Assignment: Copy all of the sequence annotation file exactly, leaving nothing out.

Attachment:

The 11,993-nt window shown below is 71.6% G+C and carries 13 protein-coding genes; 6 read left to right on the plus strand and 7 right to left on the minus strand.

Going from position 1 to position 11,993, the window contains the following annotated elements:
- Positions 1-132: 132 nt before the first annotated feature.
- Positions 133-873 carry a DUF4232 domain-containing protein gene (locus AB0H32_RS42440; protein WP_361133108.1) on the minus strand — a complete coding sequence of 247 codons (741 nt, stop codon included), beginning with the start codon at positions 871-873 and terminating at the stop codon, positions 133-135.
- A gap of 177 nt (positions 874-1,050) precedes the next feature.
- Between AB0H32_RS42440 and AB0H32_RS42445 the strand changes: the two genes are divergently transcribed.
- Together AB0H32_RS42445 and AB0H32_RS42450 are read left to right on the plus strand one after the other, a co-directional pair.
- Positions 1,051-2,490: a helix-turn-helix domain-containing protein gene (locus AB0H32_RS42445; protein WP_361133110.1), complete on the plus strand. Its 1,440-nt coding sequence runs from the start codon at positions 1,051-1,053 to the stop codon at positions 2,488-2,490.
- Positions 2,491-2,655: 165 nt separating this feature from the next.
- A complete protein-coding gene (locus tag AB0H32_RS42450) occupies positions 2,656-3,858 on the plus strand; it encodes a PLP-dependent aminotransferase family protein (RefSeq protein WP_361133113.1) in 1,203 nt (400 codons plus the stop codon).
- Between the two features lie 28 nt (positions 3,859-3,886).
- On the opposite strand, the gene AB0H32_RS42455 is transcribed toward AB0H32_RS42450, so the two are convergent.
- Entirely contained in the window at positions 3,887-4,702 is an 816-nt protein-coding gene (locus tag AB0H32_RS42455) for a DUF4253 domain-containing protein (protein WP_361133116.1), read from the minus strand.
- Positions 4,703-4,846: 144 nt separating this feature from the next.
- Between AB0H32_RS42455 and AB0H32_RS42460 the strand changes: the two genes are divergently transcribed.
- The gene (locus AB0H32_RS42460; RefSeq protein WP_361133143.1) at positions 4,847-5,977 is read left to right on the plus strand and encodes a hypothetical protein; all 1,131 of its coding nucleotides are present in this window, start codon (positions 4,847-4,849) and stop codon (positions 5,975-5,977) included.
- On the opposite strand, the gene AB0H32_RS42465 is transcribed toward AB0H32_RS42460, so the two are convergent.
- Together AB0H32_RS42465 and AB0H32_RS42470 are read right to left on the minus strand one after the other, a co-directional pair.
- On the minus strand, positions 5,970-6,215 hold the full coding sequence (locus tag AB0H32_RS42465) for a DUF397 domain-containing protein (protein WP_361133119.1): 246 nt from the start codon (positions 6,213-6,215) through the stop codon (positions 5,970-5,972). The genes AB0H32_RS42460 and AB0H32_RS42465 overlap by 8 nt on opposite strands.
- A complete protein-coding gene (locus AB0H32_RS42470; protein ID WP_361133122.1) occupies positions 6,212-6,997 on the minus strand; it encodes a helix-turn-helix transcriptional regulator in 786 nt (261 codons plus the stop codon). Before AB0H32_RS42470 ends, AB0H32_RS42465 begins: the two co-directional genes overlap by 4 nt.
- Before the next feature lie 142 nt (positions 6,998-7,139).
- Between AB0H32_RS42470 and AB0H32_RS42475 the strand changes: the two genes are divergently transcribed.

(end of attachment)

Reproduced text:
The 11,993-nt window shown below is 71.6% G+C and carries 13 protein-coding genes; 6 read left to right on the plus strand and 7 right to left on the minus strand.

Going from position 1 to position 11,993, the window contains the following annotated elements:
- Positions 1-132: 132 nt before the first annotated feature.
- Positions 133-873 carry a DUF4232 domain-containing protein gene (locus AB0H32_RS42440; protein WP_361133108.1) on the minus strand — a complete coding sequence of 247 codons (741 nt, stop codon included), beginning with the start codon at positions 871-873 and terminating at the stop codon, positions 133-135.
- A gap of 177 nt (positions 874-1,050) precedes the next feature.
- Between AB0H32_RS42440 and AB0H32_RS42445 the strand changes: the two genes are divergently transcribed.
- Together AB0H32_RS42445 and AB0H32_RS42450 are read left to right on the plus strand one after the other, a co-directional pair.
- Positions 1,051-2,490: a helix-turn-helix domain-containing protein gene (locus AB0H32_RS42445; protein WP_361133110.1), complete on the plus strand. Its 1,440-nt coding sequence runs from the start codon at positions 1,051-1,053 to the stop codon at positions 2,488-2,490.
- Positions 2,491-2,655: 165 nt separating this feature from the next.
- A complete protein-coding gene (locus tag AB0H32_RS42450) occupies positions 2,656-3,858 on the plus strand; it encodes a PLP-dependent aminotransferase family protein (RefSeq protein WP_361133113.1) in 1,203 nt (400 codons plus the stop codon).
- Between the two features lie 28 nt (positions 3,859-3,886).
- On the opposite strand, the gene AB0H32_RS42455 is transcribed toward AB0H32_RS42450, so the two are convergent.
- Entirely contained in the window at positions 3,887-4,702 is an 816-nt protein-coding gene (locus tag AB0H32_RS42455) for a DUF4253 domain-containing protein (protein WP_361133116.1), read from the minus strand.
- Positions 4,703-4,846: 144 nt separating this feature from the next.
- Between AB0H32_RS42455 and AB0H32_RS42460 the strand changes: the two genes are divergently transcribed.
- The gene (locus AB0H32_RS42460; RefSeq protein WP_361133143.1) at positions 4,847-5,977 is read left to right on the plus strand and encodes a hypothetical protein; all 1,131 of its coding nucleotides are present in this window, start codon (positions 4,847-4,849) and stop codon (positions 5,975-5,977) included.
- On the opposite strand, the gene AB0H32_RS42465 is transcribed toward AB0H32_RS42460, so the two are convergent.
- Together AB0H32_RS42465 and AB0H32_RS42470 are read right to left on the minus strand one after the other, a co-directional pair.
- On the minus strand, positions 5,970-6,215 hold the full coding sequence (locus tag AB0H32_RS42465) for a DUF397 domain-containing protein (protein WP_361133119.1): 246 nt from the start codon (positions 6,213-6,215) through the stop codon (positions 5,970-5,972). The genes AB0H32_RS42460 and AB0H32_RS42465 overlap by 8 nt on opposite strands.
- A complete protein-coding gene (locus AB0H32_RS42470; protein ID WP_361133122.1) occupies positions 6,212-6,997 on the minus strand; it encodes a helix-turn-helix transcriptional regulator in 786 nt (261 codons plus the stop codon). Before AB0H32_RS42470 ends, AB0H32_RS42465 begins: the two co-directional genes overlap by 4 nt.
- Before the next feature lie 142 nt (positions 6,998-7,139).
- Between AB0H32_RS42470 and AB0H32_RS42475 the strand changes: the two genes are divergently transcribed.